A solid portfolio
A lack of debt
Tolerance to failure
A solid business plan
A supportive spouse
Basic business skills
The will to learn
An appetite for surprises
A calibrated monitor
There are two types of photographers who decide they want to make a living out of their passion for photography. Photographers from the first category know from the moment they first pick up a camera and fire a few snapshots (actually some know before they can afford a camera). The second category figures it out along the way, after a few years of constantly developing a burning passion. This article is not about the difference between the two, because both types of photographers need the same things in order to successfully turn pro and, most importantly, build and maintain a successful career. Here they are.
Photography is a freelance career. With very few exceptions, you don’t get hired to be a photographer. You simply are one and you rely on clients to eat and keep a roof over your head. Or buy a new Lexus, whatever. That means you have to set your own working hours and if discipline will be missing from your schedule, your career will crash and burn faster than you can say “f-stop”. Be disciplined in all that you do. Nobody says you shouldn’t party, just make sure you work harder.
By this point, you are probably thinking I should have started with the portfolio. The reason I haven’t done that is because the first two elements on this list are more important than your portfolio. Sad but true. Communication skills will get you new clients and will help you keep them close to your side. Steady work means good business so do whatever you have to in order to improve your communication skills.
While it isn’t the most important element on this list (again, sadly), the quality of your work will dictate the quality of your clients. The better your photographs, the more money you can ask for, the more clients will want to work with you.
Don’t be the photographer who only gives as much as he/she is paid. Go the extra mile, especially in the first two years and do your best to leave a feeling of generosity around you. Believe me, it will pay off spiritually and financially.
You shouldn’t go into any business with debt, not massive debt anyway. I know you’re itching for a Nikon Df, but you don’t really need it right from the beginning Try and get into business as clean as possible. In case something goes wrong, you do not want to be aggravating anything already existent.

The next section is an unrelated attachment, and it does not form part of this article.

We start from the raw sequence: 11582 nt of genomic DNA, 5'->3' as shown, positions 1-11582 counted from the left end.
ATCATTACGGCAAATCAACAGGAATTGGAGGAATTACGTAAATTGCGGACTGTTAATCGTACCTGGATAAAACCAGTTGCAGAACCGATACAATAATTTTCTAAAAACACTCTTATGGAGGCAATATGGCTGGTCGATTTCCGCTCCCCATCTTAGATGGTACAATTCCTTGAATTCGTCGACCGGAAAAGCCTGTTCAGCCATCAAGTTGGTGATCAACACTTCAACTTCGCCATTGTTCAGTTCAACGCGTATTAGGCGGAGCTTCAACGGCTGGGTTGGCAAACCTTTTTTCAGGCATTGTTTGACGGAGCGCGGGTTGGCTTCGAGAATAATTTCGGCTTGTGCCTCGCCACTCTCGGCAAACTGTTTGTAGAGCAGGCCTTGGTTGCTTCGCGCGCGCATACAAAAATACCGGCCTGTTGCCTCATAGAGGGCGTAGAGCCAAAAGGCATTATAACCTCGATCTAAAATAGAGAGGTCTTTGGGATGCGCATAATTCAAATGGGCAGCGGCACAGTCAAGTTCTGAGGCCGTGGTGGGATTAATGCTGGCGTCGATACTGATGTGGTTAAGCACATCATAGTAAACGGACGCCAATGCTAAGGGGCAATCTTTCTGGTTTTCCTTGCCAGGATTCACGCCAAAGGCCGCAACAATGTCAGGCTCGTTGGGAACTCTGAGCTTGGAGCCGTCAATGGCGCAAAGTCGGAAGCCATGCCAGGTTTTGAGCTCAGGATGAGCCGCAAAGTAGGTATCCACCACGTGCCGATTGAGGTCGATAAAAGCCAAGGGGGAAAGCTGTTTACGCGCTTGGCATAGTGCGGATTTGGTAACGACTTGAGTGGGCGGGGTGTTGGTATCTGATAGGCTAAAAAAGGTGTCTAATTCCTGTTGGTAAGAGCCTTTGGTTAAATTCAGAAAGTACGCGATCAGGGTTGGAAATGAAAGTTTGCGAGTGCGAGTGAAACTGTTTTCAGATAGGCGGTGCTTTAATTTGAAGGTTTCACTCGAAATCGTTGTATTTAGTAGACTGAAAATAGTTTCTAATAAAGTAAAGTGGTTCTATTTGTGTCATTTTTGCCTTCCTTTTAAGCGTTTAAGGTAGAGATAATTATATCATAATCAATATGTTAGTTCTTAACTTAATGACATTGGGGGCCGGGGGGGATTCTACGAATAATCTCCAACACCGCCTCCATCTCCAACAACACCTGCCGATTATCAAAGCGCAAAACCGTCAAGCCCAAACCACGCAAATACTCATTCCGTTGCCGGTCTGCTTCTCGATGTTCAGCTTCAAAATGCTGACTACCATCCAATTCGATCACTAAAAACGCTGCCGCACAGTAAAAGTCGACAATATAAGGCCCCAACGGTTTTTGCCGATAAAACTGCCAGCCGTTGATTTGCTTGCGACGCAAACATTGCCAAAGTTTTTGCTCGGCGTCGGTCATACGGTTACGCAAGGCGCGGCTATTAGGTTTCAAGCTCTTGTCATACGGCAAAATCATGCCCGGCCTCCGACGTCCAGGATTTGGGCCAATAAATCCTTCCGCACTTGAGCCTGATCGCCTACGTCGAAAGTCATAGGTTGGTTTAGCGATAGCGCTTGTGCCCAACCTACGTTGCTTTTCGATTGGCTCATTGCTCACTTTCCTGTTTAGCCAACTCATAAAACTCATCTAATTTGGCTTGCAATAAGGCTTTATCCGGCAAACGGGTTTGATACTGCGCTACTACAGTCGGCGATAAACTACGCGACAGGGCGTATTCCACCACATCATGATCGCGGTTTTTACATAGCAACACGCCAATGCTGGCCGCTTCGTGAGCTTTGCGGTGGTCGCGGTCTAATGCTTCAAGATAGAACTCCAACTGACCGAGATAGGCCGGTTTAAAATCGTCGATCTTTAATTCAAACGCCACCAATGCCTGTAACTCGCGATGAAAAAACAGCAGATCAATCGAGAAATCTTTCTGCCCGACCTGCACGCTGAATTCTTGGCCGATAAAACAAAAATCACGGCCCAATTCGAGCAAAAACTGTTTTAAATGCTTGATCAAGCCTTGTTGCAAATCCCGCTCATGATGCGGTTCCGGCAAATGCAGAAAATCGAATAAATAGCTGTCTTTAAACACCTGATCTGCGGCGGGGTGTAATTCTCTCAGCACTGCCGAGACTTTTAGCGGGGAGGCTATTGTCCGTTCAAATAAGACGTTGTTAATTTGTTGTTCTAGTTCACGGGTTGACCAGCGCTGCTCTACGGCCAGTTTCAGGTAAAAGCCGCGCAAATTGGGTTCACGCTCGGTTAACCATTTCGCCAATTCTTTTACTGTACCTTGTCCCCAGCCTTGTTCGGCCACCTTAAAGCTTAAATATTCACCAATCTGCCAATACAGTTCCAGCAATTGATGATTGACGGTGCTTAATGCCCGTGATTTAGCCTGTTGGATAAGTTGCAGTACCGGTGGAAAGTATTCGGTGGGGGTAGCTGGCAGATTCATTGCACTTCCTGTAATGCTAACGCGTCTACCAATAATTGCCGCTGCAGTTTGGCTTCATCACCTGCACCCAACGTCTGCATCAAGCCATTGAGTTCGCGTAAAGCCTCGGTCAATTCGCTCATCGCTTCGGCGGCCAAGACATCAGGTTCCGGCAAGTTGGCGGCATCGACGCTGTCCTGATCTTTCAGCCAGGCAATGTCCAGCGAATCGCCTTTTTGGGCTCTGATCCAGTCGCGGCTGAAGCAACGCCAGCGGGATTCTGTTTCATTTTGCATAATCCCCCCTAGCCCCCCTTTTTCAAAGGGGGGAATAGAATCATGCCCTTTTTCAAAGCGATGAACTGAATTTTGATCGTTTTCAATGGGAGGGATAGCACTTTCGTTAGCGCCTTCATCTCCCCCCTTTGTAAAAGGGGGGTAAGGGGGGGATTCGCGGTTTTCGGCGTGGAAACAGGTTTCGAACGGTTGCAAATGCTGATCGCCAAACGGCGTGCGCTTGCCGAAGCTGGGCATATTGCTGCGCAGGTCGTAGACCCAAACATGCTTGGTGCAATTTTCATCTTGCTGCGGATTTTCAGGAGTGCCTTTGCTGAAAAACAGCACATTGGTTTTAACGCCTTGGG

You should never pretend to be someone you are not. Not in your personal life and not in your professional one. Be who you are. Even if your self confidence levels aren’t as high as they were in your college years, chances are you still have a lot of great things going for you.
He who demands respect must deserve it first. Respect yourself and your peers, but don’t take bad behavior from anyone.
Everyone doing business likes to have an honest partner. Be the photographer who clients can trust. Be honest with them and honest with yourself.
Be there on time or don’t bother showing up. It’s that simple.
Moving around studio lights and other heavy gear is not very fun on a train or a bus. Invest in car. It doesn’t have to be a late model Cadillac. An old Chevy will do as long as it’s clean and it doesn’t look like it’s been parachuted from an airplane.
You are going to lose contracts every now and then. Don’t take it personally. There are entire armies of pro photographers out there. Each time you get a job, you are taking someone’s bread off their table. Occasionally it will happen to you. That’s the way it goes.
Don’t imagine this wonderful adventure as something you are going to walk into wearing your hippie pants and flip flops. You need a solid business plan.
If you have a family, things are going to be a bit more complicated. I hate to break it to you, but it’s the truth. It’s not just your plunge, it’s theirs as well. Your spouse should support you 100%. Otherwise, the free time you have together will be spent arguing about why you decided to quit your cozy office job and take on this crazy, stupid adventure called pro photography.
I hate this part too, but it cannot be ignored. Get out of your comfort zone and start learning some business basics. Otherwise you are going to be the starving artist cliché. By the way, it’s centuries old and boring.
I don’t care how good you think you are as a photographer or business person, you will always have something new to learn. Keep an open mind and learn as much as you can from your peers.
Not even the best planning in the world will save you from the unpredictable. There’s always something right or wrong that could happen without even remotely thinking about it in advance.
Be nice to your clients, assistants, cab drivers, etc.
You have no idea how wrong things can go because of an uncalibrated monitor. It’s a no brainer. Calibrate your monitor even before the phone rings for the first time.
It will not happen overnight. It may not happen the first year. It takes a lot of patience to get any successful business going and to keep in running in a healthy rhythm. Do not force things to happen sooner than they are supposed to. That has “fail” written all over it.
Yes, it’s true. You need a bit of it in any aspect of your life. It’s probably the one thing you have no control over.
I knew I had forgotten something. You need a camera for this business!
Article by Sergiu Aursulesei